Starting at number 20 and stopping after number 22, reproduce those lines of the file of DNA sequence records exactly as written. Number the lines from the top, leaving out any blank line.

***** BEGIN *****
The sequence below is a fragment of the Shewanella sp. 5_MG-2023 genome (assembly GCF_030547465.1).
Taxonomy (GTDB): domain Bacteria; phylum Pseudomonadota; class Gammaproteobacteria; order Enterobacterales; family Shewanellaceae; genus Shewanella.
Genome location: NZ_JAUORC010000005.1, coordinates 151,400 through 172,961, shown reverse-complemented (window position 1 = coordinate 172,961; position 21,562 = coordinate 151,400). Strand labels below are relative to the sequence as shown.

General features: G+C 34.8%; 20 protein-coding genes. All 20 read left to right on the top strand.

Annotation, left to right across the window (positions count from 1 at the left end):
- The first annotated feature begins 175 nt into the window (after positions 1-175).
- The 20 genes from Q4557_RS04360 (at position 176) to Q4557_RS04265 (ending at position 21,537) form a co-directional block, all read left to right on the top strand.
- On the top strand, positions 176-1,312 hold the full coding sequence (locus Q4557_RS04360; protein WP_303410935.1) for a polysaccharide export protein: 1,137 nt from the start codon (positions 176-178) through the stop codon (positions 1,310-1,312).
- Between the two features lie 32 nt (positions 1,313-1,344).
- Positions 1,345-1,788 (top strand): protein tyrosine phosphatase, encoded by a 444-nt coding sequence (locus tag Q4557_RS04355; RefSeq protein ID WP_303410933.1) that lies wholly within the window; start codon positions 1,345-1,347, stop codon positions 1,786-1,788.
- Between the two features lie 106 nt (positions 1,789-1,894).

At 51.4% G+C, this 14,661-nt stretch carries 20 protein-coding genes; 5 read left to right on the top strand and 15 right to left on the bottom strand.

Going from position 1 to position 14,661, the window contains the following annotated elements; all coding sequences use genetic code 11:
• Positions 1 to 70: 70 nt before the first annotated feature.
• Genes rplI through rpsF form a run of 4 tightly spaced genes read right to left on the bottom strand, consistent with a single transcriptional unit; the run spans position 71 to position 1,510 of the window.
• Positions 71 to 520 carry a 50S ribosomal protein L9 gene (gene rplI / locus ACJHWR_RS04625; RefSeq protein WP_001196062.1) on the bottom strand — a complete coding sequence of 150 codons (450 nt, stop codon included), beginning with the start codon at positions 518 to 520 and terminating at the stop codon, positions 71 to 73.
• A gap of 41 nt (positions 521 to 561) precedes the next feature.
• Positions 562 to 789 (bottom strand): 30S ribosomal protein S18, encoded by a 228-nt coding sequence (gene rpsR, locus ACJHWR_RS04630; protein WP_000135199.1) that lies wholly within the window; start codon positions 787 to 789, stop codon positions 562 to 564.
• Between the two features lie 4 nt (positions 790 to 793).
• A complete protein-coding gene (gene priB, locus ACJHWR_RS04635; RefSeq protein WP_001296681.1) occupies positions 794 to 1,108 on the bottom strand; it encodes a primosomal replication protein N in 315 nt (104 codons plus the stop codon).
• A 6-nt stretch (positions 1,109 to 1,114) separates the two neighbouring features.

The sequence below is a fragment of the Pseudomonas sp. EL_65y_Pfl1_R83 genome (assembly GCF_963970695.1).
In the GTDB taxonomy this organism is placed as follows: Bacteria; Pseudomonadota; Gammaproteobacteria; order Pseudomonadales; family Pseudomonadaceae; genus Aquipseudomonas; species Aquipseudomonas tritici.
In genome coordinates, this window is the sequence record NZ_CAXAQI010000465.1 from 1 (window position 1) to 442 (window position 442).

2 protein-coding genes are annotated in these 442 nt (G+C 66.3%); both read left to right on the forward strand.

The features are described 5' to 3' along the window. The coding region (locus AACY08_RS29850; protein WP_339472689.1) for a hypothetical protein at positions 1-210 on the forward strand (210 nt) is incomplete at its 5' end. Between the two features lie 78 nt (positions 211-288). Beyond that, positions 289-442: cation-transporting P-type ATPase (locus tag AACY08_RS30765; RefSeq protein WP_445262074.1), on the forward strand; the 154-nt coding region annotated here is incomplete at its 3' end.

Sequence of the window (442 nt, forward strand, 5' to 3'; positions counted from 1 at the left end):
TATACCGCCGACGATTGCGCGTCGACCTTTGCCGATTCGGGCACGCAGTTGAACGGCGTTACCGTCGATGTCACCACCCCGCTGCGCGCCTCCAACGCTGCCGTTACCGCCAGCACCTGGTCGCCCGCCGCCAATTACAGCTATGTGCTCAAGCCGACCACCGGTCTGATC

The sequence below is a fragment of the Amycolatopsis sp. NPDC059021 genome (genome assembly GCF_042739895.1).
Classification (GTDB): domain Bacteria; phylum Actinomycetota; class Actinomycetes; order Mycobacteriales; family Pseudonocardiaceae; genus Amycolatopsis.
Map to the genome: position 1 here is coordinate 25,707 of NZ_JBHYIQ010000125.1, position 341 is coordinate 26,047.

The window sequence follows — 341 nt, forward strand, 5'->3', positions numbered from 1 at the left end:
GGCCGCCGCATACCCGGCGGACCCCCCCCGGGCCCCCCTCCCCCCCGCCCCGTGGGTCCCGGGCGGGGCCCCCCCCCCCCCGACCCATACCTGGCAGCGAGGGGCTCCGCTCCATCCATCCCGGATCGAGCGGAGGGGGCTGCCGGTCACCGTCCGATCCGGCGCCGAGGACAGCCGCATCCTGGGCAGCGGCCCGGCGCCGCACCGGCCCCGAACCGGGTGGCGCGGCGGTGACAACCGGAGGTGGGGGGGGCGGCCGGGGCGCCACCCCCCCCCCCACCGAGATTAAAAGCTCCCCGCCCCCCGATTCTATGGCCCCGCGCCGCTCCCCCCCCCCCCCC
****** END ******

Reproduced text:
• A complete protein-coding gene (gene priB, locus ACJHWR_RS04635; RefSeq protein WP_001296681.1) occupies positions 794 to 1,108 on the bottom strand; it encodes a primosomal replication protein N in 315 nt (104 codons plus the stop codon).
• A 6-nt stretch (positions 1,109 to 1,114) separates the two neighbouring features.

The sequence below is a fragment of the Pseudomonas sp. EL_65y_Pfl1_R83 genome (assembly GCF_963970695.1).